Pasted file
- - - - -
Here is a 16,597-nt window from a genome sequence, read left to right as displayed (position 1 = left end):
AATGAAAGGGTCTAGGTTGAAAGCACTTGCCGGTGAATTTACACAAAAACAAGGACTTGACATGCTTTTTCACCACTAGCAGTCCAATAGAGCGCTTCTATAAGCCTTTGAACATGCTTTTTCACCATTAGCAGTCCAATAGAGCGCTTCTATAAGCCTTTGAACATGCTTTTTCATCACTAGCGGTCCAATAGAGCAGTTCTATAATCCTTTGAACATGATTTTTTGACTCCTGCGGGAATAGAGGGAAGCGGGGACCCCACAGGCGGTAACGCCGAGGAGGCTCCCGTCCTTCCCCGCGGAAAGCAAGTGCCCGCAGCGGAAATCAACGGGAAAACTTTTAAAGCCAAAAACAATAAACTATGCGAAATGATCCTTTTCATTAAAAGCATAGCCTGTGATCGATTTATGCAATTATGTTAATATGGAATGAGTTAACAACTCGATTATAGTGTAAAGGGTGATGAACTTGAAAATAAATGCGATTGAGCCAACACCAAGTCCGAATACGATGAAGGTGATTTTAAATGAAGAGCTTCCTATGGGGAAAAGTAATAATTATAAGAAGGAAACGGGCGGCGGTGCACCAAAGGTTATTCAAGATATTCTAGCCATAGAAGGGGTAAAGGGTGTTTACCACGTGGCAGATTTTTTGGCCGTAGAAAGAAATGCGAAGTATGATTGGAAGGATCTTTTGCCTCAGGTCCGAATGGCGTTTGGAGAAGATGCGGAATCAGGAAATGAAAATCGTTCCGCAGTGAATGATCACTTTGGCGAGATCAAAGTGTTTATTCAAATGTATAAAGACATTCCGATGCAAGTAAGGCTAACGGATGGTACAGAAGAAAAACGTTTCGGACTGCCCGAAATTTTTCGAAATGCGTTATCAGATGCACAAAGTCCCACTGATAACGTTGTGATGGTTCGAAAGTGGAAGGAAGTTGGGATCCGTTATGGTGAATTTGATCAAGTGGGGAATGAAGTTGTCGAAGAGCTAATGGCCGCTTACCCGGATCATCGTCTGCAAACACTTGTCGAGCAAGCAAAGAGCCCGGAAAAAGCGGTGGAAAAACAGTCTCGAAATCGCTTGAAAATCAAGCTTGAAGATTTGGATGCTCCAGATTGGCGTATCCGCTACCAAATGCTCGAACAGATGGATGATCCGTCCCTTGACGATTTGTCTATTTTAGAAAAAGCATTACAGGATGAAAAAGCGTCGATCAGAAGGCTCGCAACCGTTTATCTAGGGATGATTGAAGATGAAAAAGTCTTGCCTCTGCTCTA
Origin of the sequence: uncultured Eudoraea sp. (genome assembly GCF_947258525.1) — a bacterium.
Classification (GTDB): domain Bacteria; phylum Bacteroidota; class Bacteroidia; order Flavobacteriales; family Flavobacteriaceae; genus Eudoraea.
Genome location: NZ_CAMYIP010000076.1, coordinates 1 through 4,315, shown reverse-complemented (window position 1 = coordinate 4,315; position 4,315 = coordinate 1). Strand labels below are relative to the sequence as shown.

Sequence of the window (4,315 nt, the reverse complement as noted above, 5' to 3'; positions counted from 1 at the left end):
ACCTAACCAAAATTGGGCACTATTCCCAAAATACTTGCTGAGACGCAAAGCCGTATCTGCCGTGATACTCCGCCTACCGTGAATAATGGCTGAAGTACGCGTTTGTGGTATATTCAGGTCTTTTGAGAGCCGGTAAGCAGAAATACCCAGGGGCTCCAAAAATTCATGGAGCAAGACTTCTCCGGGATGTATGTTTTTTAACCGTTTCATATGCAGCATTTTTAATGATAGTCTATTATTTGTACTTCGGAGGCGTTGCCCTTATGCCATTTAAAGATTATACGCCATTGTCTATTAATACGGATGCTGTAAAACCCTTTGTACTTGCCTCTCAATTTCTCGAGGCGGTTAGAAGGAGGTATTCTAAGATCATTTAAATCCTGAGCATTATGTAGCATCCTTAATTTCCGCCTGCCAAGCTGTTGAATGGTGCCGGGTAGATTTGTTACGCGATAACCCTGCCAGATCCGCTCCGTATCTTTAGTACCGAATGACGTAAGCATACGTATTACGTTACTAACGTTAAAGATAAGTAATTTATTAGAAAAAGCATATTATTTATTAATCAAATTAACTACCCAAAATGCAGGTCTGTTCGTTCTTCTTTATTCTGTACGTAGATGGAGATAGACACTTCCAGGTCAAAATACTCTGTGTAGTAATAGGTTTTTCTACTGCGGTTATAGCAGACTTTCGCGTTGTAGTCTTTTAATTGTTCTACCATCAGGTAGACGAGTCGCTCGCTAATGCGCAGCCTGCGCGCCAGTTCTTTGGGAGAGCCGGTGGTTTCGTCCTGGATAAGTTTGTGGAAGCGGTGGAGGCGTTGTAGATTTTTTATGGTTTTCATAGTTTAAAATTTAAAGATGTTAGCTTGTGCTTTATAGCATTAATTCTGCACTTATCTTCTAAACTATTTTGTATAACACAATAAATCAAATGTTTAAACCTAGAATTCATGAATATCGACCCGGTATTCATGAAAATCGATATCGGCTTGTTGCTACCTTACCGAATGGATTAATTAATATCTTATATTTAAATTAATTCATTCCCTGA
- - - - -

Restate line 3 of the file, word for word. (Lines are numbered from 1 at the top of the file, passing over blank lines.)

Origin of the sequence: uncultured Eudoraea sp. (genome assembly GCF_947258525.1) — a bacterium.